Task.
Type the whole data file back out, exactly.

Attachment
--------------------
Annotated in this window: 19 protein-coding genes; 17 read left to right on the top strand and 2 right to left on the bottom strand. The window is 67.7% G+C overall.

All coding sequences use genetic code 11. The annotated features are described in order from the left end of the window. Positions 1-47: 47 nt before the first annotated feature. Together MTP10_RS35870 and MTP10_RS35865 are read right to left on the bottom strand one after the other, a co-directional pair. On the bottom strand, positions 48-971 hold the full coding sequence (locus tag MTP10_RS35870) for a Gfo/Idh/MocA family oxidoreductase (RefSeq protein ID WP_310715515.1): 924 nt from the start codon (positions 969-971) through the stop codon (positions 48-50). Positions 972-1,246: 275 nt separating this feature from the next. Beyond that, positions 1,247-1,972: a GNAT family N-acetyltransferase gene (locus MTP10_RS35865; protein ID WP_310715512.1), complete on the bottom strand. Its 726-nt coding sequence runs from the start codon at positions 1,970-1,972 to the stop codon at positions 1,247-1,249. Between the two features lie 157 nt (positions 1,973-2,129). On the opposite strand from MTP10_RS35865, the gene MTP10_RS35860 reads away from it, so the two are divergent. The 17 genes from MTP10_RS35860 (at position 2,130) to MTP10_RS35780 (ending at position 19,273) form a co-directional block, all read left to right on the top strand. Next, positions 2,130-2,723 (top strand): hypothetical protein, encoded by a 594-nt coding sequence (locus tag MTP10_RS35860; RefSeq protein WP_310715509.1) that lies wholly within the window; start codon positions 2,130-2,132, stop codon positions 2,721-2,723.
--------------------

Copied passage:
Annotated in this window: 19 protein-coding genes; 17 read left to right on the top strand and 2 right to left on the bottom strand. The window is 67.7% G+C overall.

All coding sequences use genetic code 11. The annotated features are described in order from the left end of the window. Positions 1-47: 47 nt before the first annotated feature. Together MTP10_RS35870 and MTP10_RS35865 are read right to left on the bottom strand one after the other, a co-directional pair. On the bottom strand, positions 48-971 hold the full coding sequence (locus tag MTP10_RS35870) for a Gfo/Idh/MocA family oxidoreductase (RefSeq protein ID WP_310715515.1): 924 nt from the start codon (positions 969-971) through the stop codon (positions 48-50). Positions 972-1,246: 275 nt separating this feature from the next. Beyond that, positions 1,247-1,972: a GNAT family N-acetyltransferase gene (locus MTP10_RS35865; protein ID WP_310715512.1), complete on the bottom strand. Its 726-nt coding sequence runs from the start codon at positions 1,970-1,972 to the stop codon at positions 1,247-1,249. Between the two features lie 157 nt (positions 1,973-2,129). On the opposite strand from MTP10_RS35865, the gene MTP10_RS35860 reads away from it, so the two are divergent. The 17 genes from MTP10_RS35860 (at position 2,130) to MTP10_RS35780 (ending at position 19,273) form a co-directional block, all read left to right on the top strand. Next, positions 2,130-2,723 (top strand): hypothetical protein, encoded by a 594-nt coding sequence (locus tag MTP10_RS35860; RefSeq protein WP_310715509.1) that lies wholly within the window; start codon positions 2,130-2,132, stop codon positions 2,721-2,723.